Writing = life = writing


Our Robin’s Round homework for May, 2022: “What are your favorite things to do when you need to get away from stalled writing? Does it help you to resume with new ideas on the book you are writing?”

When I wrote this, I was immensely busy, immersed in campaigning in the Australian elections 48 hours a day, so I needed to keep this brief. (By the way, we have managed to get rid of Australia’s worst Prime Monster ever, and replaced him with a decent Prime Minister.)

My life hasn’t got compartments, but strands that plait together. As I’ve written previously, when I am pounding the keyboard, I’m recording what Little Bob, who hides inside my mind, has already written.

The actual creative process needs me to have a life as well, hence my title.

But also, writing = writing. If I had the time, one of my projects would be to convert Bill, the hero of my Doom Healer series, into a smartass.

So, OK, I am working on this revision. If I reach a previously serious passage and want to introduce a comment that’ll either raise a laugh or raise the eyebrows, I might switch to my book on grief, working title If You Have Lost a Loved One. So far, I have managed to avoid accidentally including the smartass comment in the grief book.

Oh, last month I’ve set out the reason for making Bill into a humourist of note.

As I am squeezing in the time to write this, I am three weeks post-op. The surgeon told me: “No exercise, except for walking.” Normally, bike riding and weight pumping are among the activities that allow Little Bob to write for me. So, instead, I’ve been walking: letterboxing an average of two hours a session. This is a perfectly good mental unblocker.

Finally, I shall reveal a deep and guilty secret. When I need time to think by not-thinking about things, I play chess against my computer, Sudoku, or FreeCell.

Blush.

There you have it. If you want to adopt my writing method, live life to the full, and plait the writing into it. Please let me know what you think of my brief rave, then visit the ladies whose links are listed below:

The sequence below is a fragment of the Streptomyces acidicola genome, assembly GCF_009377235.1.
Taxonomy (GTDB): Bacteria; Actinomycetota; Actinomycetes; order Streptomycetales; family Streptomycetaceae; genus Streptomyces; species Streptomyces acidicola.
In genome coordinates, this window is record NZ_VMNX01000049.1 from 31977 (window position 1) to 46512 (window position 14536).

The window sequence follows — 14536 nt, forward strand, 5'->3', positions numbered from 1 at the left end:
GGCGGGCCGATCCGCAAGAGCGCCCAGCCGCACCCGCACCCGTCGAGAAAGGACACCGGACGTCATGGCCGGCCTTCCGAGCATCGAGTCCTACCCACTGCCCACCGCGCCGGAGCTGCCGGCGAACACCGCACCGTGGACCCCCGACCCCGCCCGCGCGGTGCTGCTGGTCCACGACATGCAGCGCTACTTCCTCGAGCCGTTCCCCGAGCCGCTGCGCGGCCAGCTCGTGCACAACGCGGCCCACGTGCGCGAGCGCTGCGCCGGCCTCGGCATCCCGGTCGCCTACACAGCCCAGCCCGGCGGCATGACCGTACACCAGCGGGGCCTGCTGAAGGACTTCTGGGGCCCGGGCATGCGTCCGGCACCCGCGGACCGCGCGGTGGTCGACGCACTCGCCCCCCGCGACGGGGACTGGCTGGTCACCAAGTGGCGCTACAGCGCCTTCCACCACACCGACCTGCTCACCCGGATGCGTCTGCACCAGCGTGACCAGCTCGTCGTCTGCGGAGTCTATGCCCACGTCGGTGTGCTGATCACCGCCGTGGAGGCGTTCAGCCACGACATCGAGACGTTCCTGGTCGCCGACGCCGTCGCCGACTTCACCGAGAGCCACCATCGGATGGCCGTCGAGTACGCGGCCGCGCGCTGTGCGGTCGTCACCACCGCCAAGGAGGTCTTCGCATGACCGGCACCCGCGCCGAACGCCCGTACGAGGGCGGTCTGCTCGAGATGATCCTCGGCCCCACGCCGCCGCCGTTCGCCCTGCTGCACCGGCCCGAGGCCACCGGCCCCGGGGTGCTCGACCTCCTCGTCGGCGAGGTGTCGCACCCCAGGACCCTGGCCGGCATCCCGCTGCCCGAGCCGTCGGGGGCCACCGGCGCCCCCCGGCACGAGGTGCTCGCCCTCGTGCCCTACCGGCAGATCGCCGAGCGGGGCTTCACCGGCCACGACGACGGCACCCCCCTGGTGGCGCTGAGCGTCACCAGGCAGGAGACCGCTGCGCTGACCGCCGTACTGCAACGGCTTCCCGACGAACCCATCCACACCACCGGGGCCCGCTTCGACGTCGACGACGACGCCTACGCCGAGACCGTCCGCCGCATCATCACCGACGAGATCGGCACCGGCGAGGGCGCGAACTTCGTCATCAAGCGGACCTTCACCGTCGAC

Rhobin Courtright
A.J. Maguire
Skye Taylor
Connie Vines
Anne Stenhouse
Diane Bator

About Dr Bob Rich

I am a professional grandfather. My main motivation is to transform society to create a sustainable world in which my grandchildren and their grandchildren in perpetuity can have a life, and a life worth living. This means reversing environmental idiocy that's now threatening us with extinction, and replacing culture of greed and conflict with one of compassion and cooperation.
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10 Responses to Writing = life = writing

  1. Skye-writer says:

    I confess, when I need a non-thinking break, I do play sudoku or Words with Friends (I tell myself the first keeps my aging mind sharp and the second keeps my vocabulary fresh) But walking is always a good break for both my mind and my body. I applaud your dedication to working out – I hate working out just for the sake of exercise. I’d rather paint and entire three story house moving ladders and staging etc than spend an hour in a gym.

    Liked by 1 person

    • Dr Bob Rich says:

      Oh, I haven’t been in a gym for over 50 years. Why should I pay money I don’t have to drive a car I don’t want to use when I can do it at home?
      I like to keep accurate records of performance, and ensure I work every major muscle group, and all the other delightfully obsessive habits of an exercise junkie.
      🙂

      Like

  2. Rhobin says:

    So many mind plaits weaving together! It seems little Bob, Doctor Bob, and today’s Bob work very well together. The mind and experience make wonderful stories.

    Like

    • Dr Bob Rich says:

      Thank you, Rhobin. Then there is Grandfather Bob, who is the ruler of them all. If I could play music, we could be a chamber music ensemble.

      Like

  3. ajmaguire says:

    It looks like many of us get out and walk these days!
    For the game thing — I want to say Diana Gabaldon does the Solitaire, or used to, so don’t blush. It’s a legitimate “make your mind focus on something else” tactic.

    Liked by 1 person

    • Dr Bob Rich says:

      Thank you! Actually, a further revelation: I am completely shameless. The guilt trip is fictional — but then we are storytellers.
      🙂
      Bob

      Like

  4. Hi Bob, I, too, hope the post op continues to go well. I, too, like to tackle a puzzle to give the brain something quite different to think about at its active level. That leaves the subconscious to get on with the plot… Anne

    Liked by 1 person

  5. Don Lubov says:

    Good to see you’re on the mend.D

    Liked by 1 person

    • Dr Bob Rich says:

      Thanks Don. Actually, I reckon I was fully healed in 3 weeks, but multifarious experts (surgeon, physical therapist, son) all warned me of the consequences of having the mesh over my hernia move, so I’ve been a good boy. I’ve started on the long, slow climb back to strength and fitness. Will probably reach my previous level before the end of the century.
      🙂

      Like

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